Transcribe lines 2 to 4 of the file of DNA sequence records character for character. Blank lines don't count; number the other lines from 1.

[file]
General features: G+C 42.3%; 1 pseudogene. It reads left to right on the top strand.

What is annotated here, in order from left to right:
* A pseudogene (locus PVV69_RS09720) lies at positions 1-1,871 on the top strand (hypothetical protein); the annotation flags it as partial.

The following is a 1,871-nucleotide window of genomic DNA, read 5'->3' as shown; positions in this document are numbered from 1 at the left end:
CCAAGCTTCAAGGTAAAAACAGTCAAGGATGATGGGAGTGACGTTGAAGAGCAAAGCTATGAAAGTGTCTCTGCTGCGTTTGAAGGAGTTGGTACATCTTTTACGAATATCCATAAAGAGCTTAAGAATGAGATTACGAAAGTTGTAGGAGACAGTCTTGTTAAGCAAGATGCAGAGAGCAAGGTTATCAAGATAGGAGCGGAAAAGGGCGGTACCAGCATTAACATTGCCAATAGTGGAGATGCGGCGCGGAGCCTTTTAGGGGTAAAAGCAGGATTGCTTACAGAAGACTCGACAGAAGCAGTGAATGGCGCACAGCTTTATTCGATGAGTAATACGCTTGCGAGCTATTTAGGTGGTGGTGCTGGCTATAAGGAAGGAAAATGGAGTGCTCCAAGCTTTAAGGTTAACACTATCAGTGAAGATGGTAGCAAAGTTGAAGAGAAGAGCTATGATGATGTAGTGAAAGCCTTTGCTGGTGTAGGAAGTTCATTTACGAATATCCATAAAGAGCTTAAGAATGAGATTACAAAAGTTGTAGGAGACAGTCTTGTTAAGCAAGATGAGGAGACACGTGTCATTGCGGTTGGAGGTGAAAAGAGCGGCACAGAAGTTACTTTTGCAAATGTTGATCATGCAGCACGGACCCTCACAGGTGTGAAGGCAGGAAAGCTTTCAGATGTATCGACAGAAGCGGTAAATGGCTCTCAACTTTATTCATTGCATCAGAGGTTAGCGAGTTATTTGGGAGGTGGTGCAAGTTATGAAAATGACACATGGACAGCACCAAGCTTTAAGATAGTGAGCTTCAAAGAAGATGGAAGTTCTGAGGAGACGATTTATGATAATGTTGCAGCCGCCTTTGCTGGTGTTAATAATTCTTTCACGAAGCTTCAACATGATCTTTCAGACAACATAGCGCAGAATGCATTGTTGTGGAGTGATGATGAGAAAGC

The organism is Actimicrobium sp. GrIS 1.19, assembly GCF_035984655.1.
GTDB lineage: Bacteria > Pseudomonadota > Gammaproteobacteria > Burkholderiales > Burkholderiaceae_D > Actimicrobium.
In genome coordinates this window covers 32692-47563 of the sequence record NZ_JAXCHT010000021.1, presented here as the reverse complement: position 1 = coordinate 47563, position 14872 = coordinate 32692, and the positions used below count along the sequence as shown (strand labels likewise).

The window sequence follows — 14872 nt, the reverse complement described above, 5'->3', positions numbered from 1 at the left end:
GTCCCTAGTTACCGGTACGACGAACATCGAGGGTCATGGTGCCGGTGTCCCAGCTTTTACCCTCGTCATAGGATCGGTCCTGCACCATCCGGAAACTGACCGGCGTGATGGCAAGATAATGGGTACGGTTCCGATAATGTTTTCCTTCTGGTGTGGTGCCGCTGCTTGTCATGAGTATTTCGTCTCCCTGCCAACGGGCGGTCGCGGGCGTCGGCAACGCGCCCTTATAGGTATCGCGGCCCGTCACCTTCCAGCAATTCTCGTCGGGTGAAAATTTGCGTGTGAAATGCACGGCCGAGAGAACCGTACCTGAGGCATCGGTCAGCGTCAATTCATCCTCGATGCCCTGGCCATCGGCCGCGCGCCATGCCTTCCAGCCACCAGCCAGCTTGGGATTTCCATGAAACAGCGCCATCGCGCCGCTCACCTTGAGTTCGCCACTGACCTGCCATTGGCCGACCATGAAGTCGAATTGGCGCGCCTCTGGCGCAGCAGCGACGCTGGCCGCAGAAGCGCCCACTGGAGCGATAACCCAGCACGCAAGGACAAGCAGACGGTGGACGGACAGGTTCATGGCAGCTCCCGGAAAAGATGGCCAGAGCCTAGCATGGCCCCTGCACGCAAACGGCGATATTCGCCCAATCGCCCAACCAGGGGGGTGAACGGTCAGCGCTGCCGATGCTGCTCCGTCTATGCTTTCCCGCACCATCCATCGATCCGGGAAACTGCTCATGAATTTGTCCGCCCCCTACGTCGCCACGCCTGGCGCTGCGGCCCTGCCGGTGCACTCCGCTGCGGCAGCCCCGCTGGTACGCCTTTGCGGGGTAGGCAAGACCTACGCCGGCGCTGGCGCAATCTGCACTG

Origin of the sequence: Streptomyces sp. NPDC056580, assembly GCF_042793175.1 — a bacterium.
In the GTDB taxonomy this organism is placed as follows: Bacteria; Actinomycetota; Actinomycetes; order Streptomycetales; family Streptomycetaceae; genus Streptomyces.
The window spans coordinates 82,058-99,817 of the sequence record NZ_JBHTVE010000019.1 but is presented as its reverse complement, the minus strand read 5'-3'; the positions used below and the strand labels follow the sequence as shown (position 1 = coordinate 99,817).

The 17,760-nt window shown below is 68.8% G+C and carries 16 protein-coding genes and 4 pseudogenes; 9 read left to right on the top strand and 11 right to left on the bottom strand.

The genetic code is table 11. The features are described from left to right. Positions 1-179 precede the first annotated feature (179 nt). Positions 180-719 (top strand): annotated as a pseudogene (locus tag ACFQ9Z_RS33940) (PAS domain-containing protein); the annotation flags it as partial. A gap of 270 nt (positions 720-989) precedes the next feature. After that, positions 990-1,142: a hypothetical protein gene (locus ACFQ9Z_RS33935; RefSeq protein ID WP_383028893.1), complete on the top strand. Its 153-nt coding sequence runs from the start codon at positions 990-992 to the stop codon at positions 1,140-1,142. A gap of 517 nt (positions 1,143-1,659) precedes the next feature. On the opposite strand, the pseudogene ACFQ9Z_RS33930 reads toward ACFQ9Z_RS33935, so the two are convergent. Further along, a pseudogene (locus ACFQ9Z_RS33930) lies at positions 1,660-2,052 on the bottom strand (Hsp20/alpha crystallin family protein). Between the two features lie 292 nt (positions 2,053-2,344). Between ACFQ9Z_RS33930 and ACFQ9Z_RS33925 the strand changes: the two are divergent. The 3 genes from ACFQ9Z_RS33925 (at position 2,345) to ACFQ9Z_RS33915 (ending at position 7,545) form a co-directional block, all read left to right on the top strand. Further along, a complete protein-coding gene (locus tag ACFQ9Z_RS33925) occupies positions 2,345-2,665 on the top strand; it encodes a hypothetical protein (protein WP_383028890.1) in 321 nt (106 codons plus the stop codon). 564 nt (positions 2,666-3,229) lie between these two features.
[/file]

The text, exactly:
What is annotated here, in order from left to right:
* A pseudogene (locus PVV69_RS09720) lies at positions 1-1,871 on the top strand (hypothetical protein); the annotation flags it as partial.

The following is a 1,871-nucleotide window of genomic DNA, read 5'->3' as shown; positions in this document are numbered from 1 at the left end: